The meal was phenomenal. I love Japanese food, and in my mind this meal exemplified everything that attracts me towards Japanese cuisine – simplicity, elegance, and the freshness of ingredients.

Restaurants that “ruin” a food item for me hold a special place in my heart. By “ruin” here I mean that they serve me such a perfect version of the food item in question that subsequent versions I eat elsewhere will (most likely) pale in comparison. This first happened to me at Quince where I had the best mac and cheese I’d ever had in my life, and it happened again at Len, where I had the most sublime and incredible rice and eel I’ve ever tasted. This is a simple dish, but in its simplicity lies perfection.

Here are some pictures from my dinner:

Sea urchin and steamed egg custard
Water melon and abalone soup.
Chef Jun Mishina charcoal grilling pike eel.
Charcoal grilled pike eel. This was my first time eating pike eel!
Japanese beef and eggplant with a plum sauce.
Steamed rice and eel with house-made pickles. Perfection.



My goal for June was to read ten research papers. Unfortunately I failed.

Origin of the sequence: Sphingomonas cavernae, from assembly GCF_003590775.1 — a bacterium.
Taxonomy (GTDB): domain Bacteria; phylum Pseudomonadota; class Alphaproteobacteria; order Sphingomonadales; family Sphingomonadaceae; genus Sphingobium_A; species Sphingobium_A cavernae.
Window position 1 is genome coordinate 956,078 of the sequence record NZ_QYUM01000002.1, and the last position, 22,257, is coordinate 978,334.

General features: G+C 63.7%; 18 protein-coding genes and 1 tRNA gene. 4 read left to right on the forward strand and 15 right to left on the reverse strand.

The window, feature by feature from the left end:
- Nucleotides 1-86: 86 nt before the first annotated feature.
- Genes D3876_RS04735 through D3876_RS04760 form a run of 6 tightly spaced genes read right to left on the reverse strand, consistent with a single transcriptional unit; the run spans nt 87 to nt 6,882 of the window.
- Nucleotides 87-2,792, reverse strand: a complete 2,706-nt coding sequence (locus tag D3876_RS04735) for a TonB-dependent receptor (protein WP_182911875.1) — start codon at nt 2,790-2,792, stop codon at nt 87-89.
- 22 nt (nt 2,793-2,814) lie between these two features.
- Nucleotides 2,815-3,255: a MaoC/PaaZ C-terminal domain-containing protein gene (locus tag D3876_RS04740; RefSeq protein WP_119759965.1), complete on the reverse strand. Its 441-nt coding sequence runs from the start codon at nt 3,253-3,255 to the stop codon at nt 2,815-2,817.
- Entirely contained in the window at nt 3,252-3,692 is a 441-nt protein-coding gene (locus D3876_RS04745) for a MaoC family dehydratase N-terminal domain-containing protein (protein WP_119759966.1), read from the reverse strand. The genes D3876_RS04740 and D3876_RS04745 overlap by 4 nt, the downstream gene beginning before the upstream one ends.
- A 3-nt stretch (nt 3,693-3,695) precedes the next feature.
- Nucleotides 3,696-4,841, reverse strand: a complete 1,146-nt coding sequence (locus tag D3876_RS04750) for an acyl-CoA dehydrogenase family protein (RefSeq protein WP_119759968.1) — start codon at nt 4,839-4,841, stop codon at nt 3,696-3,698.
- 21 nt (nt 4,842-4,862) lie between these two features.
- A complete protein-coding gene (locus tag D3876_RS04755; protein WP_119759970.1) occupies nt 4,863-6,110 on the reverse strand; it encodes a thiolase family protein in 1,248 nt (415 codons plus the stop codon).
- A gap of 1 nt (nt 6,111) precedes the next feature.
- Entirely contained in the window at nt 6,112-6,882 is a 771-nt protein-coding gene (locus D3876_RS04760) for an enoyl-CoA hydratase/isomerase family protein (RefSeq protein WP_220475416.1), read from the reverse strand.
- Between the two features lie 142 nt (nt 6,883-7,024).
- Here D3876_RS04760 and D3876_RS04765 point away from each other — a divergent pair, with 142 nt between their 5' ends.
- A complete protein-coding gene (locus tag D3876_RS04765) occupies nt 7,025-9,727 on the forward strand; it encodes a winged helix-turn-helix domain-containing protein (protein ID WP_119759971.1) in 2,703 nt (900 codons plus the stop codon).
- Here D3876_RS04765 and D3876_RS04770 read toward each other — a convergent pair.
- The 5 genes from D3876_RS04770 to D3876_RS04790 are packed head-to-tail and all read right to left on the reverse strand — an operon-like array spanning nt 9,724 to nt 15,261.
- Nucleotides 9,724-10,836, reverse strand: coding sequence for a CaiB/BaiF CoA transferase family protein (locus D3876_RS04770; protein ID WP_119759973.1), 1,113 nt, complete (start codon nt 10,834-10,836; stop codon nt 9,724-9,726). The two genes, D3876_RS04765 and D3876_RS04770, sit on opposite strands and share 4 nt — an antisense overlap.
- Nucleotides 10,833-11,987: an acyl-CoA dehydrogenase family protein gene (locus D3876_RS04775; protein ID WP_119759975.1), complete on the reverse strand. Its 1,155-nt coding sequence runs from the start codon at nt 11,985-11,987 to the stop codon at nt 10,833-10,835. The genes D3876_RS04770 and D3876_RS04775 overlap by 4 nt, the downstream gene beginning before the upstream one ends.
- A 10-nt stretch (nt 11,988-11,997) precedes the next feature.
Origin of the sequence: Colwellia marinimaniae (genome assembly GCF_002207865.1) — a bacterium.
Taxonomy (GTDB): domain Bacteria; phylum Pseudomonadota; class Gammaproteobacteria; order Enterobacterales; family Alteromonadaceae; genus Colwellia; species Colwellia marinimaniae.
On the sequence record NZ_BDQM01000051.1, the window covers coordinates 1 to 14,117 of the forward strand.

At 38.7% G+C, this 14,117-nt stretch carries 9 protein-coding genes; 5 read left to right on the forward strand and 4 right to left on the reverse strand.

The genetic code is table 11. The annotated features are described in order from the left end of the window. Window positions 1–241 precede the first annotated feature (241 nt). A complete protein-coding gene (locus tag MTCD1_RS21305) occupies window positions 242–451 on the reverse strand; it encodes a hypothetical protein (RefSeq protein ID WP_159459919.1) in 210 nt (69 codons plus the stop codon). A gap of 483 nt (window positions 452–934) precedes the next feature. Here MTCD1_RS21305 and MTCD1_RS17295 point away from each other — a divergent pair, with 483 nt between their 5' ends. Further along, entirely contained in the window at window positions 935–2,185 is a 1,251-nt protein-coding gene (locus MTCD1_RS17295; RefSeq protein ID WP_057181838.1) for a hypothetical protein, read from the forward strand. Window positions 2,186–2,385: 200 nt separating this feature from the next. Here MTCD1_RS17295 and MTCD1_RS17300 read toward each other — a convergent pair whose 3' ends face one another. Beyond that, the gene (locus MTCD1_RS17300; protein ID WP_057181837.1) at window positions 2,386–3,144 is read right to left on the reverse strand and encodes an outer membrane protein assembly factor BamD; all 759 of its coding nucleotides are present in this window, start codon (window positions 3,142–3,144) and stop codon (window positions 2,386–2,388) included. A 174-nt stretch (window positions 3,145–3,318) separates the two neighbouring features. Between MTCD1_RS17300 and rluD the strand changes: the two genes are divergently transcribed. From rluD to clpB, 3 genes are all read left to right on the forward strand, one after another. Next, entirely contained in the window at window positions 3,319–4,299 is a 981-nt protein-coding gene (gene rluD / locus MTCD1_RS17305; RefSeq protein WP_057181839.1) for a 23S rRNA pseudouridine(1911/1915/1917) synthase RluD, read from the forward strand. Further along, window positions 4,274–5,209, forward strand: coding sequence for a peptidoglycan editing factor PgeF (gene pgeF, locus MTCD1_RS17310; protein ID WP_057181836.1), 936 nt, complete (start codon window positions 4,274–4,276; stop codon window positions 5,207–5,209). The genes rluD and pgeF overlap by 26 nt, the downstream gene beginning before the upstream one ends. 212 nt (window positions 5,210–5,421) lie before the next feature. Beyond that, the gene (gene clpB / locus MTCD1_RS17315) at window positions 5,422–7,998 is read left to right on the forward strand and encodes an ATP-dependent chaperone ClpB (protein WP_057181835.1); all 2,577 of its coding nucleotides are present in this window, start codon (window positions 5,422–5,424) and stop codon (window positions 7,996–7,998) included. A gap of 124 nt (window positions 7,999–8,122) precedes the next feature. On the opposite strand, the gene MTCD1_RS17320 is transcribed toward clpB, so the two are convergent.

Here are the papers I read:

  1. WiscKey: Separating Keys from Values in SSD-conscious Storage
  2. Polaris: Faster Page Loads Using Fine-grained Dependency Tracking
  3. Efficient Memory Disaggregation with Infiniswap
  4. Redundancy Does Not Imply Fault Tolerance: Analysis of Distributed Storage Reactions to Single Errors and Corruptions
  5. Early Detection of Configuration Errors to Reduce Failure Damage
  6. MemC3: Compact and Concurrent MemCache with Dumber Caching and Smarter Hashing
  7. Replex: A Scalable, Highly Available Multi-Index Data Store

Here I the papers I didn’t have the time to read:

  1. CORFU: A distributed shared log
  2. vCorfu: A Cloud-Scale Object Store on a Shared Log
  3. Hints for Computer System Design

Favorite paper – WiscKey: Separating Keys from Values in SSD-conscious Storage